“Can you imagine the NBA with just American players? How uninteresting would that be today? I grew up in an era where I was one of the first international players to play in the NBA in the ’90s when 99% of the players were just American.” — “The diversity alone and what the game of basketball looks like is no different than the diversity you can find within a team; our team and our growth here at HiDef is centred on first, not only finding voices, unique voices and unique points of view, regardless of where they come from in the world, regardless of what their orientation is ethnicity wise, doesn’t matter to us.”
Rick on the diversity of the NBA and how its similar to game development
Then once we get everybody in the huddle as you would say, being available for a point of view and being open and listening to the ideas that come regardless of different times, how passionately and ungraceful they could be, but having a lot of room and space for the team to grow from that place. For me, I’ve seen a lot of beautiful things happen in my life when excellence is pursued together. The ideas and the points of view are allowed to breathe.
We’re building teams like that.
As I share my vantage point and point of view, I lean on Jen; I lean on Anthony; I lean on my teammates to bring theirs to the table as well. I think it’s why we’ve had the fast growth and success we’re having is because we look the way we look, and we sound the way we sound, and we come from so many different angles.
Anthony: I have to jump in here because I’m sure that there are people who are just wondering, what is it like to have Rick Fox at your company? What does that bring to the table? What’s different? I’m sure people are interested in that. I’ve only known Rick for; I don’t know, four maybe five years at this point now. The last two years of working with him, it’s been enriching for me, but also just really fascinating too– Sometimes making these games, just trying to make a game, is a business.
When you’re doing it as a startup, it’s a tricky business; entrepreneurialism is a tough thing right now, going through COVID and stuff. Rick can really read other people and really get to the heart of the opponent team’s motivation? Which of those players is having a bad day? What is the strategy that these guys– Who should we– Everything from interviewing an employee or a potential employee, and then having the typical interviews that we usually have, having Rick involved in that process and then Rick calling me afterwards, he’s going, “Did you think about this because as you were talking, I had–“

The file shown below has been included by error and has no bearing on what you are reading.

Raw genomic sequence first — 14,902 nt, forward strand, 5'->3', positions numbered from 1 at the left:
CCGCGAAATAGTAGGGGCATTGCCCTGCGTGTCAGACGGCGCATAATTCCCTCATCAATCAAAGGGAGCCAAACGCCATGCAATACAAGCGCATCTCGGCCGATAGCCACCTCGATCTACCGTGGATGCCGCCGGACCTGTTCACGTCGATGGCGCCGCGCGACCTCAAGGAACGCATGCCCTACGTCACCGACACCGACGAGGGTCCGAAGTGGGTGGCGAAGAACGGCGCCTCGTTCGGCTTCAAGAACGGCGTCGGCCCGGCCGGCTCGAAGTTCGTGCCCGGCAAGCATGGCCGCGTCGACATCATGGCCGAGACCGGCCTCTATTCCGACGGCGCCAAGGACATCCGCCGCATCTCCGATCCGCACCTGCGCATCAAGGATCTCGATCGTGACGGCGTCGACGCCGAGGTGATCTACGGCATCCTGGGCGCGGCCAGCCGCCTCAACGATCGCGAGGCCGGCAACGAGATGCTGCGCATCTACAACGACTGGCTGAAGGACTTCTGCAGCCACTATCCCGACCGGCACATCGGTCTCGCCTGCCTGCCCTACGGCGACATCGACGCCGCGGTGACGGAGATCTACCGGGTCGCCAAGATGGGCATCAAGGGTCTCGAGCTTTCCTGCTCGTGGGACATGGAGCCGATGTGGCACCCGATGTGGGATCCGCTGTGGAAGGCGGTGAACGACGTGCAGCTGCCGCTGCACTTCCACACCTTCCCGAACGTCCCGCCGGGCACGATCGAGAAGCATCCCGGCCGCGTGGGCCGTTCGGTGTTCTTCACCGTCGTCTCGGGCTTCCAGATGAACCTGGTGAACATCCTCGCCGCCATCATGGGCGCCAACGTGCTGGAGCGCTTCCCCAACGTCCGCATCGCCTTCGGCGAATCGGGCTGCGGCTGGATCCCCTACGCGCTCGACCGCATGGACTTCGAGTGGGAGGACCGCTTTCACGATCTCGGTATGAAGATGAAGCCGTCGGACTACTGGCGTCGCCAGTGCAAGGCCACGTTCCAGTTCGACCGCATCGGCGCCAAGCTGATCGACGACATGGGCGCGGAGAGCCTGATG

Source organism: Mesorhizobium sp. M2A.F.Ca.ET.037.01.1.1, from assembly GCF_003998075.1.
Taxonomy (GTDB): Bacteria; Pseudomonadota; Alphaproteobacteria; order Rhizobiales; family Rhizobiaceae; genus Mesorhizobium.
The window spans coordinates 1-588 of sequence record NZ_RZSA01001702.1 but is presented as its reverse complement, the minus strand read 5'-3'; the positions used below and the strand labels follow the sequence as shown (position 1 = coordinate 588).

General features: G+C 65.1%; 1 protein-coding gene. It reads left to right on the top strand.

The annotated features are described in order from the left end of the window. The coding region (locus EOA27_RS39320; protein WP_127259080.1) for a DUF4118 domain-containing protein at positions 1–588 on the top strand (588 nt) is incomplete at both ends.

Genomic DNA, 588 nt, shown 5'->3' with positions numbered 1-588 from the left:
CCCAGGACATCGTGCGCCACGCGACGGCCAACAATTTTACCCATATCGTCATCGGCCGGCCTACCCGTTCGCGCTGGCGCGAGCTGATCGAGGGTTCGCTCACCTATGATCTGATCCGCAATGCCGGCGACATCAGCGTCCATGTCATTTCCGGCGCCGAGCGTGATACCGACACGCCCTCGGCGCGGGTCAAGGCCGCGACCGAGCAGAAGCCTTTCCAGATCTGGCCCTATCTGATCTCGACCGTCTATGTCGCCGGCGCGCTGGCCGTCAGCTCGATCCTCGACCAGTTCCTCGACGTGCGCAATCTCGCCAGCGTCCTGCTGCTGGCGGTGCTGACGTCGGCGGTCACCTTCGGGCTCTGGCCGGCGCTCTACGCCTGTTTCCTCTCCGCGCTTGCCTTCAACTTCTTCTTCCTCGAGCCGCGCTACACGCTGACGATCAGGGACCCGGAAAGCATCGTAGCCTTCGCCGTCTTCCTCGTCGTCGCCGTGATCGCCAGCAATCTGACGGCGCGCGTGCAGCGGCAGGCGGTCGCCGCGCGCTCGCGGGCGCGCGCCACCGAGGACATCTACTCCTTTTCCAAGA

I was like that’s– He’s really insightful into how people think, and I think there’s a reason he was a team captain on the Lakers. Also, when it comes to team dynamics. Now, there is a difference between being in the corporate world and being in the NBA. In the NBA, there were times when Rick was able to maybe get a little heated in a way that isn’t normal for the corporate world.
Rick: All of those, I would add– I have to share this, he’s so right when you bring that up. What happens in a locker room, or what happens in a huddle, what happens on the pitch, as you would say, isn’t necessarily the language that corporate America would speak, but so much of what, well Jens a sport and the athlete, so much of what I think I’ve learned from my peers, and being in business with Anthony, and Jace is finding– I’m growing and stretching as a human being, by being in circles where methods are different than what I’ve traditionally been used to having.